Ruth Frances Woodsmall

Ruth Frances Woodsmall (September 20, 1883 – May 25, 1963) was an American high school English teacher, YWCA member, and author. She served as Chief of the Women's Affairs Section of the Allied High Commission for Occupied Germany, worked for the United Nations Commission on the Status of Women, and was a member of UNESCO Working Party on the Equality of Access of Women to Education. Her publications include: Moslem Women Enter a New World (1936),[1] and Eastern Women Today and Tomorrow (1933),[2] Study of the Role of Women, Their Activities and Organizations in Lebanon, Egypt, Iraq, Jordan, and Syria (1955)[3] and Women and the New East (1960).[4]

Ruth Frances Woodsmall
Born(1883-09-20)September 20, 1883
DiedMay 25, 1963(1963-05-25) (aged 79)
NationalityAmerican
Occupation
  • Teacher
  • Author
Known forActivist for women's education issues

Early lifeEdit

Woodsmall was born in Atlanta, Georgia on September 20, 1883, the youngest of three children of Harrison S. Woodsmall, a lawyer and teacher, and Mary Elizabeth Howes, an art teacher. She grew up in Indianapolis, Indiana and attended local schools. She received her A.B. from the University of Nebraska in 1905 and her A.M. from Wellesley College in 1906.[5]

CareerEdit

From 1906 to 1917 Woodsmall worked as a high school English teacher and principal in Nevada and Colorado. From 1917 to 1928 and 1932 to 1948, Woodsmall held various positions with the National and World YWCA. As a member of the National Board of the YWCA of the United States, she worked with the War Work Council directing Hostess Houses in the United States and France during World War I. From 1918 to 1920 she did post war work and field studies of the Baltic and Balkan countries. In 1920 Woodsmall became executive secretary of the Near and Middle East, a post she held until 1928.[5]

In 1928 she received a traveling fellowship from the Rockefeller Foundation to conduct a study of the changing status of Moslem women in the Middle East. Her 1930 report was later published in 1936 as Moslem Women Enter a New World. In 1930 Woodsmall participated in the Laymen's Foreign Mission Inquiry, an independent ecumenical project of the Protestant churches to assess missionaries' record in converting non-western populations. Her Eastern Women Today and Tomorrow (1933) contained the results of this project. In 1932 Woodsmall returned to the YWCA as staff specialist for the National Board, and in 1935 she became General Secretary for the World YWCA, a post she held until 1947. Between 1947 and 1948 she did special service for the YWCA in Japan.[5][6]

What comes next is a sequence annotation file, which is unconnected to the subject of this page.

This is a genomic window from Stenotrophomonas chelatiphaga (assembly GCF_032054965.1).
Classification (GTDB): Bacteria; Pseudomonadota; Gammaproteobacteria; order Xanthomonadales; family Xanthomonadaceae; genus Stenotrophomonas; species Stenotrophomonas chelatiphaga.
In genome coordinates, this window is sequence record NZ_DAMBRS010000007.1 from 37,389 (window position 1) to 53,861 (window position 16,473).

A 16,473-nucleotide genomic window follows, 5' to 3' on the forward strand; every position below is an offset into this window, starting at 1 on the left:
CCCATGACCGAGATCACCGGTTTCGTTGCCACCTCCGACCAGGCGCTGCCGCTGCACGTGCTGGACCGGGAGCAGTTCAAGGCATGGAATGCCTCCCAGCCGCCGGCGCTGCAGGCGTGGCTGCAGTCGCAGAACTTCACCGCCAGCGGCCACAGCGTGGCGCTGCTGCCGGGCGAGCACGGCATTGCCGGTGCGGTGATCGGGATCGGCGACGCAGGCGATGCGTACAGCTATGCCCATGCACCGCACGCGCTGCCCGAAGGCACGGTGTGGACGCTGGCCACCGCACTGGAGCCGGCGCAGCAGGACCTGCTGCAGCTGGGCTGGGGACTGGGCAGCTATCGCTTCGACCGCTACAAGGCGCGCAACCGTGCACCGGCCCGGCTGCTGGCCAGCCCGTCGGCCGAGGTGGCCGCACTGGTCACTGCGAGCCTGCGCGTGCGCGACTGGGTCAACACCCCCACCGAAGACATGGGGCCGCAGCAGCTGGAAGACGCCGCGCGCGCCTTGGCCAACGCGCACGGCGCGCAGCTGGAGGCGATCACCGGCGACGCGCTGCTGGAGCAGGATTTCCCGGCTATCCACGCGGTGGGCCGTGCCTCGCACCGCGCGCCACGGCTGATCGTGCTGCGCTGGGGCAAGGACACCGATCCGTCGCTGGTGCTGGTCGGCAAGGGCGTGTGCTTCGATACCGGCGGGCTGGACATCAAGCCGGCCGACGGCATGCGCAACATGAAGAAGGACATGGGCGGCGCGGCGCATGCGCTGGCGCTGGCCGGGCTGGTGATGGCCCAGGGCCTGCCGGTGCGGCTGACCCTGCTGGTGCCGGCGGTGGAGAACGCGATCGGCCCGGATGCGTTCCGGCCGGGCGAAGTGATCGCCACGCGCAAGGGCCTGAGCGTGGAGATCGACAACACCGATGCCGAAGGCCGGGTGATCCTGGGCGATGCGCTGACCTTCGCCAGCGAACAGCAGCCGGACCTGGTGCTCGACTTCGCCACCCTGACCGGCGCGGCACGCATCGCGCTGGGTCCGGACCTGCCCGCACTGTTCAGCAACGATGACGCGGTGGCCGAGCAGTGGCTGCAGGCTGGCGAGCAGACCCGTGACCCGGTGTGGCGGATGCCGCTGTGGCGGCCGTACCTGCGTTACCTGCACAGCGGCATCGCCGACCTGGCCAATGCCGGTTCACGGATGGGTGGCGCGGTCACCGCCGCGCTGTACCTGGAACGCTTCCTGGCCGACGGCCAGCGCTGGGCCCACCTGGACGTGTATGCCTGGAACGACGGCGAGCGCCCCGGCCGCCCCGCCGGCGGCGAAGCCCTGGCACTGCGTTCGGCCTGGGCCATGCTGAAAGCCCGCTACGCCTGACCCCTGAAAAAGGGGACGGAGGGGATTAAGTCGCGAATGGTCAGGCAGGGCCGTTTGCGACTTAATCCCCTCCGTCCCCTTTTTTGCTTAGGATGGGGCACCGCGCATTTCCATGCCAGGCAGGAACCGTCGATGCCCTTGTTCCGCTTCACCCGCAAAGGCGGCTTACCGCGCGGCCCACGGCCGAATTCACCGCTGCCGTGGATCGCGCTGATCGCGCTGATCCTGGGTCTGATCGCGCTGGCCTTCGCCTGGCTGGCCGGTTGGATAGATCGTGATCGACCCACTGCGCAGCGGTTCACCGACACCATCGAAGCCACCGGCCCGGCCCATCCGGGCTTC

In 1949 Woodsmall became Chief of the Women's Affairs Section of the U.S. High Commission for Occupied Germany, a position she held until 1952. She was appointed by the Department of State to the United Nations Commission on the Status of Women for two sessions in 1949 and 1952. In 1951 she was a member of the UNESCO Working Party on the Equality of Access of Women to Education. In the years following her retirement she continued her research and writings, updating her earlier research in Study of the Role of Women, Their Activities and Organizations in Lebanon, Egypt, Iraq, Jordan, and Syria (1955) and Women and the New East (1960).[5]